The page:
This figure shows scientist Dean L. Fixsen’s labelling of public-sector implementation from a hierarchical top-down approach to increasingly more co-creative and tailored bottom-up approach.
This understanding marks a new wave of public reforms. In Finland for example:
- Previously, the implementation of governmental programmes and strategic initiatives was made more or less top-down. Such procedures tended to lead to huge lists of set tasks for different agencies, which were very hard to verify and measure. The new implementation procedure focuses on strategic objectives and gives governed agencies and entities more freedom to formulate their tasks themselves, which will contribute to strategic goals, explains Antti Joensuu, Strategy Director at the Ministry of Employment and the Economy.
Related article: Why top executives struggle with change
The change of practice also entails more cross-administrative collaboration to manage complicated challenges, such as immigration, better.
Turning evidence into meaningful change
When change processes drag on for decades and face multiple delays, it is often caused by the high level of complexity and resistance throughout the implementation chain. The process requires consistent changes in procedures, practices and ways of working. And this is where the individual capacity building comes in handy.
- Speeding up the implementation calls for local support. Organisations have to understand and apply new practices in local settings, and capacity building can help design the process, says Ejler.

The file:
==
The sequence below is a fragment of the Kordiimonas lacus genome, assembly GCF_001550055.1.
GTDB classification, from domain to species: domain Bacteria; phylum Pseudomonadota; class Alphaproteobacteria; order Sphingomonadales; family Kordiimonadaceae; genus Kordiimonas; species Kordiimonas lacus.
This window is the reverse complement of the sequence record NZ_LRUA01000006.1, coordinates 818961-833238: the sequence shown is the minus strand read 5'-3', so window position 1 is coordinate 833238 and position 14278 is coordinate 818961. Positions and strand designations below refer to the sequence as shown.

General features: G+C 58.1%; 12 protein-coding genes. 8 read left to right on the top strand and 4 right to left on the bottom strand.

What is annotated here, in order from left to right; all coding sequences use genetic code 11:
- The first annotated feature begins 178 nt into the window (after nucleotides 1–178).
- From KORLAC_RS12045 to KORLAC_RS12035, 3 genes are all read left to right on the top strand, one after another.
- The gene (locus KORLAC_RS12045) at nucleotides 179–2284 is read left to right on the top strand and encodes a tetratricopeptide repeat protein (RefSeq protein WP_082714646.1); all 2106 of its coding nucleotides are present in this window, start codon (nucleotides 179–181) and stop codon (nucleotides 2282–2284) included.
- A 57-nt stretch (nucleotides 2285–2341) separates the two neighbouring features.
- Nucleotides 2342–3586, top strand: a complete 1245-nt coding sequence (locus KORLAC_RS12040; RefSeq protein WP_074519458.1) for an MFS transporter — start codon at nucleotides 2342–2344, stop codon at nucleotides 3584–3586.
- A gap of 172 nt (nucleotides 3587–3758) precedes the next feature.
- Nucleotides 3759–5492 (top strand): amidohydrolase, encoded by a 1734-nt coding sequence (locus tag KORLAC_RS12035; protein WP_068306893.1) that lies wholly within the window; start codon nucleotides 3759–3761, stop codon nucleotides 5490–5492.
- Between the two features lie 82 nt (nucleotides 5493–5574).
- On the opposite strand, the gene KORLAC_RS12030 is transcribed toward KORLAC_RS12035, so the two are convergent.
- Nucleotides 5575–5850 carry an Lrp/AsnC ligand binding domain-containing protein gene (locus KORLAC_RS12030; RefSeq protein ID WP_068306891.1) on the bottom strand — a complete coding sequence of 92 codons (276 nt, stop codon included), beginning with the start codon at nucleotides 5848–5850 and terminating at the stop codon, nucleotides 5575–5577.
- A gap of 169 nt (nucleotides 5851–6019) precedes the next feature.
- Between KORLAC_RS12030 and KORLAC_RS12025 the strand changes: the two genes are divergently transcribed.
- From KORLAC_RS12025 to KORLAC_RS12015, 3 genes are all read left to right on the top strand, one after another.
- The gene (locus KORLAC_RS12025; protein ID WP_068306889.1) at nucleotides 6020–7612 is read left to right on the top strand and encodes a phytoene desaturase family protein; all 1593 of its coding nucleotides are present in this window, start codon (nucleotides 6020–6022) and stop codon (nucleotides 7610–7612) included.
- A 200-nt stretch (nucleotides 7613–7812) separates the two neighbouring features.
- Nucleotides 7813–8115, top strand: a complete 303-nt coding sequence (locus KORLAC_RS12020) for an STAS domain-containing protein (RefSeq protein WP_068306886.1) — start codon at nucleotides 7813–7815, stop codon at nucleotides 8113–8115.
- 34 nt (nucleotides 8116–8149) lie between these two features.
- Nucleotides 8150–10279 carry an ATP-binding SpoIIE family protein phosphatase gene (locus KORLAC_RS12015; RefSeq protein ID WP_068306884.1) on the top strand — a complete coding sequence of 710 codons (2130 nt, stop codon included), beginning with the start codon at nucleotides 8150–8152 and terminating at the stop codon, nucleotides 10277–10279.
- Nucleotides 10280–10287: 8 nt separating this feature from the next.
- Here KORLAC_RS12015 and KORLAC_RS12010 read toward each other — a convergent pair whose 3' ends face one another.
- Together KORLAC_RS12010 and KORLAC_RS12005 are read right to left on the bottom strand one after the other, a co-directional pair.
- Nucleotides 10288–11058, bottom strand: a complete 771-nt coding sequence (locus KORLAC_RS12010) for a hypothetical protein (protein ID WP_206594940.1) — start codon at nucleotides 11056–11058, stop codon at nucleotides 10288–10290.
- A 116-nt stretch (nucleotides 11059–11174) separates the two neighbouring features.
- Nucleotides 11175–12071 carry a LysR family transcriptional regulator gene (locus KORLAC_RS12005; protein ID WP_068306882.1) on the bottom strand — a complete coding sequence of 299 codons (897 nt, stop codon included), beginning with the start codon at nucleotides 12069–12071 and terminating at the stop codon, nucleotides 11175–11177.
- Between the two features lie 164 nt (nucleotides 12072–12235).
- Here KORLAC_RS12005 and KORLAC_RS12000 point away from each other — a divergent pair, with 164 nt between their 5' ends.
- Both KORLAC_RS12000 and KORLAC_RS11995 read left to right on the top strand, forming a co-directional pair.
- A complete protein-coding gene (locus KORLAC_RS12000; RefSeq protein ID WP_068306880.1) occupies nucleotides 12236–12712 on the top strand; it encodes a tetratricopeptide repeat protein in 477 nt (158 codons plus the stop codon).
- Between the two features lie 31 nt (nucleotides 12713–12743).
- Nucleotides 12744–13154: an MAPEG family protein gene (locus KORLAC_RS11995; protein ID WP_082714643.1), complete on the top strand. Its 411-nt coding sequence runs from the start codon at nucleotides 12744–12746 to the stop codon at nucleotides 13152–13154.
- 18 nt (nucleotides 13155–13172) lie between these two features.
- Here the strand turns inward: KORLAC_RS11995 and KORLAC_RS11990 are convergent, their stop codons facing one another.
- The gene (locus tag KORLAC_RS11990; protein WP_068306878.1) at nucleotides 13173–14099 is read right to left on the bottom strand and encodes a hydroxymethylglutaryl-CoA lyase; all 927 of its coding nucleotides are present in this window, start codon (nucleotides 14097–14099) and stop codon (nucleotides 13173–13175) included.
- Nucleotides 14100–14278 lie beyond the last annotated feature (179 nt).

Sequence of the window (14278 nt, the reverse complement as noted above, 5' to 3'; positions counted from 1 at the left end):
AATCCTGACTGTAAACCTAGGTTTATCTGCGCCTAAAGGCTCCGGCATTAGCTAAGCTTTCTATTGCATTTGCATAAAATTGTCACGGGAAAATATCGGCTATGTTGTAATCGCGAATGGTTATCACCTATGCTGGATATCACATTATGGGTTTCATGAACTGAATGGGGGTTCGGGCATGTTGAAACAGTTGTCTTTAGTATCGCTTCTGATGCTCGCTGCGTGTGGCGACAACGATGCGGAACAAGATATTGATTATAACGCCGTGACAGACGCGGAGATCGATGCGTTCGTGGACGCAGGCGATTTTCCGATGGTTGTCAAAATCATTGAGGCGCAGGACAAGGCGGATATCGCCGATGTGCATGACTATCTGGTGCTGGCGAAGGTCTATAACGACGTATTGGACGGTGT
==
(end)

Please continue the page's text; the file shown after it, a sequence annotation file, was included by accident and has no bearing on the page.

As effective implementation strategies to a greater extent involve bottom-up thinking and capacity building, there is no quick one-size-fits-it-all solution. However, this does not automatically remove the need for classic top-down implementation strategies, the implementation expert emphasises.
- There’s obviously a difference between following a simple recipe and raising a child. Solutions should be tailored to the specific context. This means that the leader must be able to differentiate organisational complexity, assess the readiness to learn among practitioners and estimate the scope of the change.
- Only then may the leader choose a path. Too often, the rationalistic top-down solution has remained unchallenged, but it may still be relevant for less complicated change processes, for instance. Or in those cases where the decision is certain to face reluctance, but has to be carried out anyway. The art is to turn rational thinking and evidence into meaningful change in all parts of the chain.
How that is done can be explored further in the white paper that features several models and possible steps forward depending on the situation at hand.
Link: Download the white paper to get more fresh conclusions from the study and specific advice on how to approach an implementation process.